Adult Health

5 Reasons for Your Swollen Eyelid

Written by andy

It may be simpler than you think!

The human eye is actually a surprisingly delicate mechanism. If you don’t take care of it (feed it, protect it, etc.), it will deteriorate. A staggering number of people develop vision problems, but that’s not the only thing that can affect your eyes. Puffy eyes can be a big problem for those who don’t get enough sleep.

But what if your eyes aren’t just a little puffy, but they’re actually SWOLLEN? What’s causing the issue and how can you deal with it? Here are a few reasons for your swollen eyelid problems:

  • Conjunctivitis — Conjunctivitis, also known as “pink eye”, is an inflammation that sets into your conjunctiva, the clear lining that protects the surface of your eye. Bacteria and viruses can both be responsible for the infection, as can allergies. The infection can range from mild to fairly serious, so it’s vital you get it treated as soon as possible. You’ll know it’s conjunctivitis if the eyelid isn’t just swollen, but it’s itchy, red, and watery. It’s similar to the way your eyes react to allergies, but with the added annoyance of a persistent itch that refuses to go away.
  • Injury — This is a pretty simple one. If you sustain damage to your eye (from a punch, an insect bite, a cut, etc.), your eyelid is likely to swell up. This is meant to protect your eye and the eyelid itself from further damage, but it can slow down the healing process. If your eyelid is swollen as a result of an injury, get yourself checked out by a doctor. You want to be 100% sure the injury didn’t cause serious damage to the eyeball itself.

READ MORE: Why Are My Feet Swollen? Answered.

  • Allergies –– Allergy season can be a tough time of year for some people. With so much dust, pollen, pet dander, grass, and other allergens in the air, it can lead to allergic reactions. Your body produces histamines, a chemical “mediator” that is intended to protect your eyes from those allergens in the air. But the histamines can cause a negative reaction of their own: dilation of the blood vessels, leading to swelling and excessive itching of the mucus membranes around your eyes. This may cause your eyes to water and turn red.
  • Chalazion –– You may have never heard this term before, and that’s LUCKY! A chalazion may look like and feel like a typical stye (swollen bumps on the eyelid), but it’s actually caused by a blocked Meibomian gland–the glands around your eyelid that produce meibum, which prevents your tears from evaporating. A chalazion can turn into a hard cyst, and it will usually occur away from the edge of your eyelid. They will cause swelling of your eye, and your eyelid will be very tender. This is another one that could become serious and affect your vision, so it’s vital that you get it treated ASAP.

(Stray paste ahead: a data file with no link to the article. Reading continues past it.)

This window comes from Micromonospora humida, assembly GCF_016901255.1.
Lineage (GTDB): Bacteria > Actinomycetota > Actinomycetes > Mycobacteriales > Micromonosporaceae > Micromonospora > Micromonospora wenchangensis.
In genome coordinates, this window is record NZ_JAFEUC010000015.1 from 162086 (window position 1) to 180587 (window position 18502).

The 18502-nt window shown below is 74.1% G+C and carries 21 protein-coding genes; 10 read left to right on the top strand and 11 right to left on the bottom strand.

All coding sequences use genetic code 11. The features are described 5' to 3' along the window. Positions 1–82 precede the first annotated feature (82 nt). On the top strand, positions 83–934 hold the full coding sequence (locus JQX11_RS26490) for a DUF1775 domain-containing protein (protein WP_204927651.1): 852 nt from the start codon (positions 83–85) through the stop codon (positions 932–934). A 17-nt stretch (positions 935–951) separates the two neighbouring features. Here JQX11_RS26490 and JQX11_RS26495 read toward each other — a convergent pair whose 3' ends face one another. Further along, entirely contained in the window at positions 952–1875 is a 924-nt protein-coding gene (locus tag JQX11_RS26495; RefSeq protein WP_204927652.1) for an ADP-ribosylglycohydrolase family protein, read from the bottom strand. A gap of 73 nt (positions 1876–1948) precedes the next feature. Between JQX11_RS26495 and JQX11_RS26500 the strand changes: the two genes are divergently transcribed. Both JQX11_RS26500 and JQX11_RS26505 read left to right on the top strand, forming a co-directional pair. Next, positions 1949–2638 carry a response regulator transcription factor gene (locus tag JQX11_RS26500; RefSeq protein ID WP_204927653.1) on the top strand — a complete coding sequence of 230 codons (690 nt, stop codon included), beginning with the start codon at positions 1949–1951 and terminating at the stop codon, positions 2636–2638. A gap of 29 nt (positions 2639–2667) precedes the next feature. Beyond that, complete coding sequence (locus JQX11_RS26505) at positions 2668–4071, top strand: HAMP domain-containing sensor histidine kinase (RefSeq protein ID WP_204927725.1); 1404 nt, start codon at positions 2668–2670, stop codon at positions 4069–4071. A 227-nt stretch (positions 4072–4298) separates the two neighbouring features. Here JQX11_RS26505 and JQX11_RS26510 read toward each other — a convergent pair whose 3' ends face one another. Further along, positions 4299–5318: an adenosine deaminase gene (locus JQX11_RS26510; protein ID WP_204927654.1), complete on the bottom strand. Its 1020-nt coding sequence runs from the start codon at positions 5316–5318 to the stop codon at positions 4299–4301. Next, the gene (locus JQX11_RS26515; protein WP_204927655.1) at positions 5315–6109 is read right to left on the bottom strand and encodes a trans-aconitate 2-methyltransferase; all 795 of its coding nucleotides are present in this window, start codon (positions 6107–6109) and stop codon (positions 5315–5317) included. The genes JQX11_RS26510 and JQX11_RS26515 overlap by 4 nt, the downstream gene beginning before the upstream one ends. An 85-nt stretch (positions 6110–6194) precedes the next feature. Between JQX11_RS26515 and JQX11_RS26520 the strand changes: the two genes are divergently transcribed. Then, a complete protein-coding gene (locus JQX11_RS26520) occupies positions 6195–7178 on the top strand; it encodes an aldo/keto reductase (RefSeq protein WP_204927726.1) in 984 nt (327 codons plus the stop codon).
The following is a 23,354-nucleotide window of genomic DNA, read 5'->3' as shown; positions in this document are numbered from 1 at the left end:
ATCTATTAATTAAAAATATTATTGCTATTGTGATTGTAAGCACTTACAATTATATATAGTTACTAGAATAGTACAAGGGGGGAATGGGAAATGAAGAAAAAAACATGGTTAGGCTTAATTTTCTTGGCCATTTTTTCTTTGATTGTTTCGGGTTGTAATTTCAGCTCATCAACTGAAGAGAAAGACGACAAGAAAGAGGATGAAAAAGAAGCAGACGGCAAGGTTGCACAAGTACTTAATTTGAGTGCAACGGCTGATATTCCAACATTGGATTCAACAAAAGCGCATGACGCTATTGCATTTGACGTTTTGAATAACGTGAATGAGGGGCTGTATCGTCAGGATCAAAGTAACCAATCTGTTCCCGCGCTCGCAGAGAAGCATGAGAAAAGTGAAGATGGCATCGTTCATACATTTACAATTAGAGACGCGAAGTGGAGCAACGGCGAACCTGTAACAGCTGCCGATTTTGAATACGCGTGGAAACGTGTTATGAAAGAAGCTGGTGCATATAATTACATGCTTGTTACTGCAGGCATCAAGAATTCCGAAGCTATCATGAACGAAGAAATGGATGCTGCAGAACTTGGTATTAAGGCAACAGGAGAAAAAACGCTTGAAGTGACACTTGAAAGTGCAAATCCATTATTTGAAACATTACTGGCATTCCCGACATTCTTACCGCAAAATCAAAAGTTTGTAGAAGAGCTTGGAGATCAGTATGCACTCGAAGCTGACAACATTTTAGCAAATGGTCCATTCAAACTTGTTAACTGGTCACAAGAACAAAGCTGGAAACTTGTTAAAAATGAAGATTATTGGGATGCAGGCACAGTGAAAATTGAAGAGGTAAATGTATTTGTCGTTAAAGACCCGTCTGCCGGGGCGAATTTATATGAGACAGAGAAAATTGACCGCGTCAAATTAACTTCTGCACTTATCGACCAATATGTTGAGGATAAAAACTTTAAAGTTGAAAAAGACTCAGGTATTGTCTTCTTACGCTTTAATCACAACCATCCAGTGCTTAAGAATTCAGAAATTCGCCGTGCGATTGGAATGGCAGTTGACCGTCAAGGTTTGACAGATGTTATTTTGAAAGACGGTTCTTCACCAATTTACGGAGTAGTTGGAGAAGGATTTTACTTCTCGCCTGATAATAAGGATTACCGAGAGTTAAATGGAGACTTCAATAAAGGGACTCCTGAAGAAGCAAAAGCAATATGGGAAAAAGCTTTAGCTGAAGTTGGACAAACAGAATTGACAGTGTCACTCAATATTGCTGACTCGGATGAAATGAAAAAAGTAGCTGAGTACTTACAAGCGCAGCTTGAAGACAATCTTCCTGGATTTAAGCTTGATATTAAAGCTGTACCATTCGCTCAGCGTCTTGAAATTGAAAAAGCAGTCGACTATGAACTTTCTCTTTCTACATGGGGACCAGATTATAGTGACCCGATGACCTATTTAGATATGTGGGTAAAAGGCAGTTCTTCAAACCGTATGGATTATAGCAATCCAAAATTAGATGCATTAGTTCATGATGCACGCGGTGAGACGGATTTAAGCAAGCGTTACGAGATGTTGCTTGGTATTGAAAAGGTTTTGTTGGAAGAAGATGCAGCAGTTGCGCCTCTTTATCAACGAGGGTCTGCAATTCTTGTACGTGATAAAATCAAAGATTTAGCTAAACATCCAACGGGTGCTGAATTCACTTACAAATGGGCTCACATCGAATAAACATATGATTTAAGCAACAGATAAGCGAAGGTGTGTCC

• Stye –– A stye can be a fairly minor problem, for the most part, but it can become serious if you’re not careful. Basically, a stye is a swollen, red-colored bump that forms along the edges of your eyelid. They’re caused by swelling resulting from bacterial infections in your eyes, usually an infection of the gland that produces meibum. If the gland gets blocked, there is a certain amount of swelling. The stye will cause inflammation of your eye, along with a degree of tenderness.

Get your eyes checked out as soon as possible, or you could end up with long term problems!

About the author


Some people get lucky and are born with fit, toned bodies. Andy Peloquin is not one of those people... Fitness has come hard for him, and he's had to work for it. His trials have led him to becoming a martial artist, an NFPT-certified fitness trainer, and a man passionate about exercise, diet and healthy living. He loves to exercise--he does so six days a week--and loves to share his passion for fitness and health with others.

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